Imagine yourself as a child living in a small mud house in a green valley, with lush farms on rolling hills that extend until as far as you can see. Your family is engaged in agriculture, growing rice and corn. A good harvest ensures enough food for the next few months. Other families around you, harbour a rich cultural life, with rituals and festivals that are celebrated on a monthly basis. Some of the adults you know, from your family and others, have gone to different parts of the country, in hope to find work and escape poverty. Most of your day goes in helping with farming, handpicking fruits and vegetables, and/or taking care of the livestock in the village. There is a school nearby, but no teacher on most days in any given month. With no real clue about the difference schooling can make to one’s life, would you have any motivation of going to the school?
These were some of my thoughts when we started to plan a project on education at Swasthya Swaraj, the organization I’m working with, as a fellow. In the last few years, the organization has attempted to work on education but due to lack of regularity and effectiveness, nothing sustained for long. For example, it had formed school committees in all the villages, and had also invested in conducting summer camps as well as teacher trainings, but due to various factors including Covid-19, the committees were soon forgotten, and the progress with children and teachers went back to square one.
This time, we decided to focus on one school, to at least have an example to be followed, and to also ensure regularity. Since we are also crunched on the availability of human resources to educate children, we decided to strengthen the existing government schools by beginning a School Sensitisation Program (SSP).
The primary aim of this program is to familiarise children with the concept of school and literacy, such that there is a higher enrolment rate and subsequently, more attendance of both students and teachers. Furthermore, we in wanted to reach those children, specially girls, who had never enrolled in a school or those who had dropped out.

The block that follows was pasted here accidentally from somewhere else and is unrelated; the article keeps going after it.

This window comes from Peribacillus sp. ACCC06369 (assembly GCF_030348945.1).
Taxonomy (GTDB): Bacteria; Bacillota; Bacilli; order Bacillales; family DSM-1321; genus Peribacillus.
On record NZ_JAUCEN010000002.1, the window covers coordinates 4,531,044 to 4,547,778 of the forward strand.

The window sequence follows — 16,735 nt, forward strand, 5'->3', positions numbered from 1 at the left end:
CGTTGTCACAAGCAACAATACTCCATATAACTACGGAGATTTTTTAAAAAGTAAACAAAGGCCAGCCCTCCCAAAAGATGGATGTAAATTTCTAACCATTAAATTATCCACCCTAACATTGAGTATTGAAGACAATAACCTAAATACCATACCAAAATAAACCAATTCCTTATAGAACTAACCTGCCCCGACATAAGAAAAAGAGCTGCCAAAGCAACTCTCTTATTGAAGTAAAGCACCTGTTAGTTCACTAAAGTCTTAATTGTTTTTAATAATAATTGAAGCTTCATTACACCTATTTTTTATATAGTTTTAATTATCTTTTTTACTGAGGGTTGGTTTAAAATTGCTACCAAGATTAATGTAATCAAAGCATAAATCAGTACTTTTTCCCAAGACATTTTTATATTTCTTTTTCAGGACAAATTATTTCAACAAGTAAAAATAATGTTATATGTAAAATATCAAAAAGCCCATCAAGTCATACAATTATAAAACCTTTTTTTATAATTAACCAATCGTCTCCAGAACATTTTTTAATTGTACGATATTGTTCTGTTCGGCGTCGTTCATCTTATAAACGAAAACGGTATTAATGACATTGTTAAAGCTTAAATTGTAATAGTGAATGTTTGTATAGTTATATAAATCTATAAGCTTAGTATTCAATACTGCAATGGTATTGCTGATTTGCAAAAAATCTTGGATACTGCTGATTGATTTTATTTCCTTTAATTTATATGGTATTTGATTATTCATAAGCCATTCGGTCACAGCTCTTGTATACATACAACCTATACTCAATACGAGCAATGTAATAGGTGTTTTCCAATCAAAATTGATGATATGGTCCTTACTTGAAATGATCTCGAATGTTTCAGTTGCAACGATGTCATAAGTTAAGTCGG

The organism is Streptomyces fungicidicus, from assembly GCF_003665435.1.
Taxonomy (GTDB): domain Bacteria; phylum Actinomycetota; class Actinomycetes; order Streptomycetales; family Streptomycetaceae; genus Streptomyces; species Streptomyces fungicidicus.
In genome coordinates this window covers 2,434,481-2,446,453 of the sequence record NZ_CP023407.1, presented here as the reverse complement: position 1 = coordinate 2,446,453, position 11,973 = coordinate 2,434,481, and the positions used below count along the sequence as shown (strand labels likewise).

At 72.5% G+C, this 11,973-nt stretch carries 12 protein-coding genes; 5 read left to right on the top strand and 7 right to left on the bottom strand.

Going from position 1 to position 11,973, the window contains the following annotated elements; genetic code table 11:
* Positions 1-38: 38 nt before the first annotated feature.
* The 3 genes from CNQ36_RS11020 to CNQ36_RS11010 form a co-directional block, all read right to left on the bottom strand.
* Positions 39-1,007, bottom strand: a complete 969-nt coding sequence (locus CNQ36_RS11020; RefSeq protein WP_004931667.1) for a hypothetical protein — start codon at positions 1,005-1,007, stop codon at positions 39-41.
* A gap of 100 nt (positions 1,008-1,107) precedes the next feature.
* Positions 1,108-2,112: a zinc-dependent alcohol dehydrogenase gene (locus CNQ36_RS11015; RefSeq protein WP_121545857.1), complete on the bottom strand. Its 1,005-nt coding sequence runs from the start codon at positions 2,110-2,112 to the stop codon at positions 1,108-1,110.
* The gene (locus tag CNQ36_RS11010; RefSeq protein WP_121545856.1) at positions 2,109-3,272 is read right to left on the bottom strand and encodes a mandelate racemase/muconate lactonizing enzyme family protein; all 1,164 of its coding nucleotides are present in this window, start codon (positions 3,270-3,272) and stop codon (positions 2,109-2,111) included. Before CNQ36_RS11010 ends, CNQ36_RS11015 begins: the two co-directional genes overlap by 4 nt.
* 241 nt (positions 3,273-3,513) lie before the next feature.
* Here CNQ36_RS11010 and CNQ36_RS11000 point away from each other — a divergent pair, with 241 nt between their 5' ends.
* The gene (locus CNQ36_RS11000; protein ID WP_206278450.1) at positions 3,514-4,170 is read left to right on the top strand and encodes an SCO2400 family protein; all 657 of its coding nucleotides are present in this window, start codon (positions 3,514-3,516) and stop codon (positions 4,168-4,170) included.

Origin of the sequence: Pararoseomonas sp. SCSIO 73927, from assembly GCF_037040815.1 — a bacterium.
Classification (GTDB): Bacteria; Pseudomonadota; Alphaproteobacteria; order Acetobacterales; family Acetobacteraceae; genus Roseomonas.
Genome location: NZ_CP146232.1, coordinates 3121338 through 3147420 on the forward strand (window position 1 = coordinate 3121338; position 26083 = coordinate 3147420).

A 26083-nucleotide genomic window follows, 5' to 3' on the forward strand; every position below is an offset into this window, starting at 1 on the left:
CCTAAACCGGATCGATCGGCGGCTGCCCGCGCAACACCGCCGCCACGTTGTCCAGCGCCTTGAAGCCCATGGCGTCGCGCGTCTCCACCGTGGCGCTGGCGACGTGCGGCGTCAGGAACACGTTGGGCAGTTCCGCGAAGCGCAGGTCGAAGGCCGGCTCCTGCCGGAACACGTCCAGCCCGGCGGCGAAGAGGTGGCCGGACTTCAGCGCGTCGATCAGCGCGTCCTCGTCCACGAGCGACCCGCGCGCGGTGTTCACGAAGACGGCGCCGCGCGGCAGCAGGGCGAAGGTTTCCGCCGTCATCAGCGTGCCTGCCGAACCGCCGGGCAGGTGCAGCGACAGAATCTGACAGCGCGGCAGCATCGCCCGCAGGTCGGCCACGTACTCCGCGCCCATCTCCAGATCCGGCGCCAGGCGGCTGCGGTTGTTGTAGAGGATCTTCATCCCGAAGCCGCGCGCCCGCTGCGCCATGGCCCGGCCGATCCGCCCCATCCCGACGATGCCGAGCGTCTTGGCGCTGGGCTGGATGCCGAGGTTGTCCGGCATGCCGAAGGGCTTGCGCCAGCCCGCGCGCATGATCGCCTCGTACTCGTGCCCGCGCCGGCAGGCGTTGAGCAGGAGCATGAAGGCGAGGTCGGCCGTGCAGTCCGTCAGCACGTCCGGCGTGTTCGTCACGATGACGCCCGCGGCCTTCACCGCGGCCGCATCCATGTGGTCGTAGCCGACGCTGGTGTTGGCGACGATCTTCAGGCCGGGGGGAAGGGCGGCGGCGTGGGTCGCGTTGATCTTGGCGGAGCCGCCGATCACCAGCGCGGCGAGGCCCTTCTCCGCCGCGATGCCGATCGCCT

The plan is to start slow, by first engaging children in short sessions, playing games and doing hands-on activities that would not only make them comfortable but also develop a sense of teamwork and trust. Then, we could move to basic literacy and arithmetic as per the child-centric localized educational tools. With the help of our staff, we would also integrate local culture and knowledge to enrich children’s development.
It has been about three months since we are conceptualising the program, and the experience until now has been extremely insightful, and challenging. Without knowing Odiya, the local language, going to the village and holding sessions with children who belong to a drastically different culture from mine, was initially quite scary. A lot of thoughts flooded my head. Was I being disrespectful in any way? Are they understanding anything of what I am saying? On top of that, gathering children from dispersed hamlets, or sometimes even from mango groves far from the village was taxing.
However, over time, the children and I got comfortable with each other’s presence. Not every child in the village could come each day that I was there, but there are a few who have been with me through this entire ride, attending every session. I see that as an accomplishment.
When we started this initiative, we knew that we may have to change parts of the plan as time progresses, since we had no prior knowledge about education in the villages. On interacting with children, one of the assumptions that got challenged, was that they aren’t motivated to come to school. This was told by teachers. But in our experience of frequent visits to the school, we noticed that, if called, almost all the children were ready to attend the sessions. I can only imagine it to be more effective if the facilitator knew Odiya.
The children do not need to be pushed to come to school. They just need some sort of regularity which will maintain their interest and will make their parents feel like they are doing something worthwhile in those few hours. This means that the onus is on teachers who should be present and be determined to make a change. While it may sound like an essential duty for teachers, which cannot even come into question in a developed region, this area adds a lot of factors that make public systems extremely difficult to function.
While it is important to look at the scenario from the eyes of people who will benefit from a strong education system, we also need to empathise with the teacher who has been appointed to work in one of the most backward areas in the country. They are not locals, and live at least 100 kilometres away. This means that they don’t have a close connection to the culture including the local language that children speak. Above that, the school is not maintained at all. The toilets are broken, the roof leaks and there is not even a bed for one to sleep on. There is no phone network, and the transportation facilities are poor.
One has to be extremely self-motivated to function in this environment, and that’s not something that we can expect from everyone. This puts us in a paradox that seemingly has no escape. We believe education to be the primary medium of change, however a lot of other things have to change before that force can kick into action.